|Preferred IUPAC name
Naringetol; Salipurol; Salipurpol
3D model (JSmol)
CompTox Dashboard (EPA)
|Molar mass||272.256 g·mol−1|
|Melting point||251 °C (484 °F; 524 K)|
Except where otherwise noted, data are given for materials in their standard state (at 25 °C [77 °F], 100 kPa).
|what is ?)(|
Naringenin is a flavorless, colorless flavanone, a type of flavonoid. It is the predominant flavanone in grapefruit, and is found in a variety of fruits and herbs.
Naringenin has the skeleton structure of a flavanone with three hydroxy groups at the 4', 5, and 7 carbons. It may be found both in the aglycol form, naringenin, or in its glycosidic form, naringin, which has the addition of the disaccharide neohesperidose attached via a glycosidic linkage at carbon 7.
Like the majority of flavanones, naringenin has a single chiral center at carbon 2, although the optical purity is variable. Racemization of S(-)-naringenin has been shown to occur fairly quickly.
Naringenin and its glycoside has been found in a variety of herbs and fruits, including grapefruit, bergamot, sour orange, tart cherries, tomatoes, cocoa, Greek oregano, water mint, as well as in beans. Ratios of naringenin to naringin vary among sources, as do enantiomeric ratios.
The naringenin-7-glucoside form seems less bioavailable than the aglycol form.
Grapefruit juice can provide much higher plasma concentrations of naringenin than orange juice. Also found in grapefruit is the related compound kaempferol, which has a hydroxyl group next to the ketone group.
Naringenin can be absorbed from cooked tomato paste. There are 3.8 mg of naringenin in 150 grams of tomato paste.
It is derived from malonyl CoA and 4-coumaroyl CoA. The latter is derived from phenylalanine. The resulting tetraketide is acted on by chalcone synthase to give the chalcone that then undergoes ring-closure to naringenin.
The enzyme naringenin 8-dimethylallyltransferase uses dimethylallyl diphosphate and (−)-(2S)-naringenin to produce diphosphate and 8-prenylnaringenin. Cunninghamella elegans, a fungal model organism of the mammalian metabolism, can be used to study the naringenin sulfation.
Naringenin is being researched as a potential treatment for Alzheimer's disease. Naringenin has been demonstrated to improve memory and reduce amyloid and tau proteins in a study using a mouse model of Alzheimer's disease. The effect is believed to be due to a protein present in neurons known as CRMP2 that naringenin binds to.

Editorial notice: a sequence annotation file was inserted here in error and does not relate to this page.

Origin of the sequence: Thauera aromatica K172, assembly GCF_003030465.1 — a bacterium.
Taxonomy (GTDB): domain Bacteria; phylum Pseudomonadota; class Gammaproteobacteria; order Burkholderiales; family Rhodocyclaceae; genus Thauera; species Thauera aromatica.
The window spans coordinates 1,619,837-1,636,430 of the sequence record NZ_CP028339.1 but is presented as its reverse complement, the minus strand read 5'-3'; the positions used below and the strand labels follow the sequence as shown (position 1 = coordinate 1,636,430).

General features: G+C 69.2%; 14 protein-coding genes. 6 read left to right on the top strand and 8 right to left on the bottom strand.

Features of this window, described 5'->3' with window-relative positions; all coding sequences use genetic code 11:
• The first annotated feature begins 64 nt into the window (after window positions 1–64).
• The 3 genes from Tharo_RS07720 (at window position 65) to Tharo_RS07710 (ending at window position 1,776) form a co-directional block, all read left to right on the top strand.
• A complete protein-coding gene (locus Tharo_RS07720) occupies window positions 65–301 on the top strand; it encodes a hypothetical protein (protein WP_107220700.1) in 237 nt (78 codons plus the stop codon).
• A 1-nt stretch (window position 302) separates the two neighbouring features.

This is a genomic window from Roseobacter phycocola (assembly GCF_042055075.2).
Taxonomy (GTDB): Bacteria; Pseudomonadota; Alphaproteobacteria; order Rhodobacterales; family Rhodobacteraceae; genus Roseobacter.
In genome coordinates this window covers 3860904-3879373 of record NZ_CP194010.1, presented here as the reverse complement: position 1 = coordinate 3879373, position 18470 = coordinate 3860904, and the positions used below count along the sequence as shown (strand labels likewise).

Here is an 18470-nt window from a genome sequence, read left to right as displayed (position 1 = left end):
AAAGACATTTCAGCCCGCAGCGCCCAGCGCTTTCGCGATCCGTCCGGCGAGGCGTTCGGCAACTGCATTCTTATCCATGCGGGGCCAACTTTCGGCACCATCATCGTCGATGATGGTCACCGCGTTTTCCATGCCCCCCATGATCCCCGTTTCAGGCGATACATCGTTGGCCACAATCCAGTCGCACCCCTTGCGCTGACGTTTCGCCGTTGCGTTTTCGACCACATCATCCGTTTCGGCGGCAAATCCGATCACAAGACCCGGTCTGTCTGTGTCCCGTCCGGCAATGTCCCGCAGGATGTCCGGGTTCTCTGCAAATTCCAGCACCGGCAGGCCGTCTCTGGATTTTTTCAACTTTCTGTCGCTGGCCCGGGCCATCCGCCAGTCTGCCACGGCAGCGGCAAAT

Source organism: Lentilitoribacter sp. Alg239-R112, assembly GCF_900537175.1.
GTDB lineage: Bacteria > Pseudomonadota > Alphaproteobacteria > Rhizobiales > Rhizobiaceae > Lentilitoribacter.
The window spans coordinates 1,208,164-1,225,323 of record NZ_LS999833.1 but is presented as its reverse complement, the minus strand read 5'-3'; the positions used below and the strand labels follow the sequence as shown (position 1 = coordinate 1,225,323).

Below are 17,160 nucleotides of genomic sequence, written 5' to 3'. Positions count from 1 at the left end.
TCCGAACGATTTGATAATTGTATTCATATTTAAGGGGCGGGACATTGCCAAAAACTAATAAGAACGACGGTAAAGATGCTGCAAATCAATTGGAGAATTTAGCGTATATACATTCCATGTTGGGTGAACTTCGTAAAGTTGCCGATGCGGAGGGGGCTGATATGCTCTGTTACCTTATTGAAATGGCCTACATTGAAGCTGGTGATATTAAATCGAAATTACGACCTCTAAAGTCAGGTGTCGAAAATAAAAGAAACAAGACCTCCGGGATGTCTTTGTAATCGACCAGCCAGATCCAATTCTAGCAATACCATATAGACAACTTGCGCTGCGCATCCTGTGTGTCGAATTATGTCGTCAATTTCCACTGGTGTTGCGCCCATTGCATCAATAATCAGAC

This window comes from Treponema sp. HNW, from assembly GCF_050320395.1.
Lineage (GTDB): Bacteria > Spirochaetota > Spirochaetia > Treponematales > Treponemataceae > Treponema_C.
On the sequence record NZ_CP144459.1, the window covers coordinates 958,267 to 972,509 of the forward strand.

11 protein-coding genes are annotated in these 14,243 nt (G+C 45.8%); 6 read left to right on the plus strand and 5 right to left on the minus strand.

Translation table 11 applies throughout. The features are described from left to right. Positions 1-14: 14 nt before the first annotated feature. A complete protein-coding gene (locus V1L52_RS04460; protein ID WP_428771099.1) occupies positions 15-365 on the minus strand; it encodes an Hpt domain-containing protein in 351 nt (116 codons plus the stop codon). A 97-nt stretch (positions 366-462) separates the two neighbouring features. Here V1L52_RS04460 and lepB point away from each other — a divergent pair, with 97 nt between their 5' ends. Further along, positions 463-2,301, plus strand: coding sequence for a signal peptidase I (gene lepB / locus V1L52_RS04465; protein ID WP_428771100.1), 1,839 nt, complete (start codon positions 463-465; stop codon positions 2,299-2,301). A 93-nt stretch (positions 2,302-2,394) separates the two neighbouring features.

Naringenin has an antimicrobial effect on S. epidermidis, as well as Staphylococcus aureus, Bacillus subtilis, Micrococcus luteus, and Escherichia coli. Further research has added evidence for antimicrobial effects against Lactococcus lactis, lactobacillus acidophilus, Actinomyces naeslundii, Prevotella oralis, Prevotella melaninogencia, Porphyromonas gingivalis, as well as yeasts such as Candida albicans, Candida tropicalis, and Candida krusei. There is also evidence of antibacterial effects on H. pylori, though naringenin has not been shown to have any inhibition on urease activity of the microbe.
Naringenin has also been shown to reduce hepatitis C virus production by infected hepatocytes (liver cells) in cell culture. This seems to be secondary to naringenin's ability to inhibit the secretion of very-low-density lipoprotein by the cells. The antiviral effects of naringenin are currently under clinical investigation. Reports of antiviral effects on polioviruses, HSV-1 and HSV-2 have also been made, though replication of the viruses has not been inhibited. In in vitro experiments Naringenin also showed a strong antiviral activity against SARS-CoV-2. 
Despite evidence of anti-inflammatory activity of naringin, the anti-inflammatory activity of naringenin has been observed to be poor to nonexistent.
Naringenin has been shown to have significant antioxidant properties. It has been shown to reduce oxidative damage to DNA in vitro and in animal studies.
Cytotoxicity has been induced reportedly by naringenin in cancer cells from breast, stomach, liver, cervix, pancreas, and colon tissues, along with leukaemia cells. The mechanisms behind inhibition of human breast carcinoma growth have been examined, and two theories have been proposed. The first theory is that naringenin inhibits aromatase, thus reducing growth of the tumor. The second mechanism proposes that interactions with estrogen receptors is the cause behind the modulation of growth. New derivatives of naringenin were found to be active against multidrug-resistant cancer.